A respectable enclosure that caters for shields

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effgee
Posts: 64
Joined: Tue Aug 07, 2012 2:41 am

A respectable enclosure that caters for shields

Post by effgee » Mon Dec 09, 2013 3:06 am

For me, a project with breadboards and jumper wires hanging everywhere simply isn't an optino -I want my projects to work for more than 5 minutes. Yet there is a dearth of enclosures. Today I found this one from Hammond Mfg http://www.farnell.com/datasheets/1751687.pdf, which looks nice, but the devil in the detail worries me that it appears to require screws to hold the board down. Per my previous posts, I don't think you can safely screw an ethermega down due to lack of 'land' space for the screw head.

I don't understand why all the existing enclosures assume you won't be using any shields on your arduino/compatible. Let alone a screw terminal, or ethermega with tall ethernet port at the front..

One option is simply an adaptor plate to facilitate screwing an arduino into one of the many rectangular boxes already available.

I'm toying with the idea of designing a better arduino enclosure myself.

What do you do to enclose your projects ?
What size box do you use/need ?
Would you use an adapter plate, or prefer a whole enclosure
How do you (reliably) connect cables to the expanded IO pins on the ethermega ?

Looking forward to your comments

angusgr
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Re: A respectable enclosure that caters for shields

Post by angusgr » Wed Dec 11, 2013 11:46 pm

effgee wrote: What do you do to enclose your projects ?
What size box do you use/need ?
Would you use an adapter plate, or prefer a whole enclosure
How do you (reliably) connect cables to the expanded IO pins on the ethermega ?
I tend to favour fairly simple die cast boxes and their plastic equivalents. They're almost never the exact right size, but I have a bad habit of collecting boxes "that'll come in useful some time" so I often have something that's a roughly suitable size.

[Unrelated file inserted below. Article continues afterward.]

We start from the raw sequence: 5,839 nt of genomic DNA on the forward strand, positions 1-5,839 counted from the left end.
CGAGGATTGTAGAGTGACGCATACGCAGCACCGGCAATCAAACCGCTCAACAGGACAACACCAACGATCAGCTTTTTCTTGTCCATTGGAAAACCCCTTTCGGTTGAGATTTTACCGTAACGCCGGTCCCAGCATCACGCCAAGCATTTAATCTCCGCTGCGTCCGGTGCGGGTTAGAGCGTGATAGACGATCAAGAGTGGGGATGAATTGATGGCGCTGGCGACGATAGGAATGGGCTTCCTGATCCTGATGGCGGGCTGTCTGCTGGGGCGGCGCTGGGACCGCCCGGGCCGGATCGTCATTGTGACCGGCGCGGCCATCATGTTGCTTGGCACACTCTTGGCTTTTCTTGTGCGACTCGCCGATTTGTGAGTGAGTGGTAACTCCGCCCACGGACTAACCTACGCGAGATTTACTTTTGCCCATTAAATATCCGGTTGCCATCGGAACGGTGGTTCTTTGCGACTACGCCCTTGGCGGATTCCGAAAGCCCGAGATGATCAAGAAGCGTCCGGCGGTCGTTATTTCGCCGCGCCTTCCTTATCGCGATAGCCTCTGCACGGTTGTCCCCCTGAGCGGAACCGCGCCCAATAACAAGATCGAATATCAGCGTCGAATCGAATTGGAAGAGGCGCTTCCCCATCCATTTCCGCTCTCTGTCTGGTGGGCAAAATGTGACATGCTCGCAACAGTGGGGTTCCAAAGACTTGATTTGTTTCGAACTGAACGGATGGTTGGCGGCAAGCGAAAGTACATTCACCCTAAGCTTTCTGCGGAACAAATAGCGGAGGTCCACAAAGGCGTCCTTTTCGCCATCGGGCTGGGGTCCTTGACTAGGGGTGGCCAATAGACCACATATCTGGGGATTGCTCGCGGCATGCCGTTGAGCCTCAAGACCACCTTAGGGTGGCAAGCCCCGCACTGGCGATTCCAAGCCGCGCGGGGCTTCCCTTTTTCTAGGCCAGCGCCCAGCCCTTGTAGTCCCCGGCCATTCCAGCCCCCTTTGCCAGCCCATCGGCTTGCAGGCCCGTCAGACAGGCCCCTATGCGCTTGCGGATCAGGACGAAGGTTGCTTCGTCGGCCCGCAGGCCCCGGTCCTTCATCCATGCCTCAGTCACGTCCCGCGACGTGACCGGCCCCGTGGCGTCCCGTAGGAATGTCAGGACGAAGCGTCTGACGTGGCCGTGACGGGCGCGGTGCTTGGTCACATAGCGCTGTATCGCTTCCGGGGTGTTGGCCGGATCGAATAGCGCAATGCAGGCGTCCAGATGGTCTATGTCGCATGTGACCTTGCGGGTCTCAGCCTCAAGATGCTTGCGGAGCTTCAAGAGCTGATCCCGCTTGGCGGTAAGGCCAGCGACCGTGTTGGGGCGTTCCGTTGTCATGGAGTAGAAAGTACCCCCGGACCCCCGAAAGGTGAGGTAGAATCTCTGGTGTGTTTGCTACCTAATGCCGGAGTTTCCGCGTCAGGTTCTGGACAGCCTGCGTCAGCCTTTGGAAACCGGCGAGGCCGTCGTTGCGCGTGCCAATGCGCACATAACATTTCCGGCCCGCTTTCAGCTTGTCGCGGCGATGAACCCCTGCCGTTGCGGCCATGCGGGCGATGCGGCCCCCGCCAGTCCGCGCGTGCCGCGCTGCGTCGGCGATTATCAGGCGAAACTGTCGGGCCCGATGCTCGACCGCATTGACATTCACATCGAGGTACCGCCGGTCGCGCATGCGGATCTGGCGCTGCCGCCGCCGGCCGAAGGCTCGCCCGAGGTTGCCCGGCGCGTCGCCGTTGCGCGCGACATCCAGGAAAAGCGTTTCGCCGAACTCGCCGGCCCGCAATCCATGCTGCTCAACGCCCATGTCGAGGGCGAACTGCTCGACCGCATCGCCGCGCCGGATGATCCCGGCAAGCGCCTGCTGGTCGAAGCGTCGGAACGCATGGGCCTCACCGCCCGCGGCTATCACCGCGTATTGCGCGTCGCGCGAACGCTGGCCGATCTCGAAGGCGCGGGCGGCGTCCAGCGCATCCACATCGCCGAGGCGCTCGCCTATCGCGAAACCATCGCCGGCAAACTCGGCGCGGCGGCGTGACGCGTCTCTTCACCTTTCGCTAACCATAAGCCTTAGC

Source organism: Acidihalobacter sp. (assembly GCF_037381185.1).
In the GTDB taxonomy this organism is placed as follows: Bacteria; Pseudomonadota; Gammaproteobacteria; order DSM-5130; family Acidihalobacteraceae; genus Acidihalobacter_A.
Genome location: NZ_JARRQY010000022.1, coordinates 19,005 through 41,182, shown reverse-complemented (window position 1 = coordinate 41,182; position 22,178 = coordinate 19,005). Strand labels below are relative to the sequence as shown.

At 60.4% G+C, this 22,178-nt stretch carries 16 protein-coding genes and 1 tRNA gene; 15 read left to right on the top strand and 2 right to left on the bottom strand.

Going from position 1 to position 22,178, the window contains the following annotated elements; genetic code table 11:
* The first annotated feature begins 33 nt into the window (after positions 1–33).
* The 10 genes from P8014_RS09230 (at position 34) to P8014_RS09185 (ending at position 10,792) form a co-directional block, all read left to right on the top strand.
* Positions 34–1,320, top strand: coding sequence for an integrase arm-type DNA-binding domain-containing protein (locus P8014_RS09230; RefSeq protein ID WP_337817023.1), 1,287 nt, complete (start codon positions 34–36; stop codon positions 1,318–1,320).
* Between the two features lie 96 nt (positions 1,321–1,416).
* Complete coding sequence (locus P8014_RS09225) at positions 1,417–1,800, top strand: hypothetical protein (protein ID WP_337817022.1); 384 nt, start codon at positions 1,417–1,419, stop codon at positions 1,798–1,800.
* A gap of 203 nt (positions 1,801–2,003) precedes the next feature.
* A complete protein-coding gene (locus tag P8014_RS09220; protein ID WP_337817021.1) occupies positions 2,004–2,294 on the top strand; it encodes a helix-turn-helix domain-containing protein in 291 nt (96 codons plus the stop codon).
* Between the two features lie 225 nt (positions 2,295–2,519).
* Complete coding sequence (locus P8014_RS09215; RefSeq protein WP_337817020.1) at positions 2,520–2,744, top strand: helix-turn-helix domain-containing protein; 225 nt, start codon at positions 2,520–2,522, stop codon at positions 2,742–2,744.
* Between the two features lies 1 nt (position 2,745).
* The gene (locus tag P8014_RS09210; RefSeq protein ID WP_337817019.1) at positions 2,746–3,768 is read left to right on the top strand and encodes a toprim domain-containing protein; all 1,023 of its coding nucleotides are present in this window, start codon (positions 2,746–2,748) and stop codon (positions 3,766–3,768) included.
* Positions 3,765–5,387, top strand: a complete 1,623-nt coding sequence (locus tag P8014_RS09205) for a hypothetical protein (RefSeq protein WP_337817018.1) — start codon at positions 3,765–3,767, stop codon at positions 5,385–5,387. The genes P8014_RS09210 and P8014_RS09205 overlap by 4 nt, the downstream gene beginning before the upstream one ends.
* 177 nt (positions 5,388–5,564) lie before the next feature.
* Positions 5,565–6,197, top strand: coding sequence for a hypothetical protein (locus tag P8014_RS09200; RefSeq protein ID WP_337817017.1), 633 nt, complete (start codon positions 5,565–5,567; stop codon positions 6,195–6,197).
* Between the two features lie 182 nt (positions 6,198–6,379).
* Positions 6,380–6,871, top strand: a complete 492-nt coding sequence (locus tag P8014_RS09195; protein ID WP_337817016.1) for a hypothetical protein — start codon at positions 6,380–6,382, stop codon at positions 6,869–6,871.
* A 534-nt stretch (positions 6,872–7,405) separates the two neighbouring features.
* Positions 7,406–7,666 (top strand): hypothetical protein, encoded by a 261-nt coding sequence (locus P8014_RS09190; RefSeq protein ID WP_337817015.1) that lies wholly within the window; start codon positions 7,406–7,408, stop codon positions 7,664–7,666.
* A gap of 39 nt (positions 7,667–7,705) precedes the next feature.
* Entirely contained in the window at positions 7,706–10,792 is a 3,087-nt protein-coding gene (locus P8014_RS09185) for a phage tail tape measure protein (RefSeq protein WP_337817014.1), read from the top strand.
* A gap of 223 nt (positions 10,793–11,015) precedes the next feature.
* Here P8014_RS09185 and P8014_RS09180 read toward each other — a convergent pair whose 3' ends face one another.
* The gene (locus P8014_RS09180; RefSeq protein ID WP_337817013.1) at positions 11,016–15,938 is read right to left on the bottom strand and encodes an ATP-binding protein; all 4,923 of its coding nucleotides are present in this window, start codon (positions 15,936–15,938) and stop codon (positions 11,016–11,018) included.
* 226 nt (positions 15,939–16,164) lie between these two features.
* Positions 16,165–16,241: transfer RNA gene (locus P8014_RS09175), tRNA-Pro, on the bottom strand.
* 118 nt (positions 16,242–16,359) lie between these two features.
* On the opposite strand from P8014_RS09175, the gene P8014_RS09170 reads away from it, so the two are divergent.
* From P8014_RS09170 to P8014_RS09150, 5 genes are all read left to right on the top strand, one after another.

If you have access to a CNC mill or engraver, or a laser cutter (or your local hackerspace has one of these) then you can go quite a long way customising box faces for one off projects.

Here's a one off mockup I did for a MIDI controller workshop two years ago:
Image

(The aesthetics are a bit off, the pot knobs are too close together, but I think not bad for an hour's messing around with Inkscape and a CNC engraver. There's an Arduino compatible board and a protoshield sandwiched in there.)

To connect cables to the extended headers, I'd probably use a Protoshield Mega and solder either inline sockets or screw terminals to it, as appropriate. Or maybe a Protoshield Mega with a Terminal Shield stacked on top of it for the non-extended connections.

I think it's an interesting discussion, though. It'd be great if we could come up with some better approaches for boxing in one-off projects.

hiduino
Posts: 12
Joined: Thu Aug 29, 2013 2:17 pm

Re: A respectable enclosure that caters for shields

Post by hiduino » Sat Dec 28, 2013 3:03 am

You should check out this case from Solarbotics,https://solarbotics.com/product/60100/. This has extra space above the Arduino board for a shield. It also has some extra space around for small lipo battery or something. It also has some optional faceplates for different configurations.

I used it with two shields on an Uno R3. I had the SparkFun SpectrumShield and Adafruit NeoPixel RGB Matrix Shield and it fit perfectly.

They also have a case for the Mega form factor, https://solarbotics.com/product/60105/.

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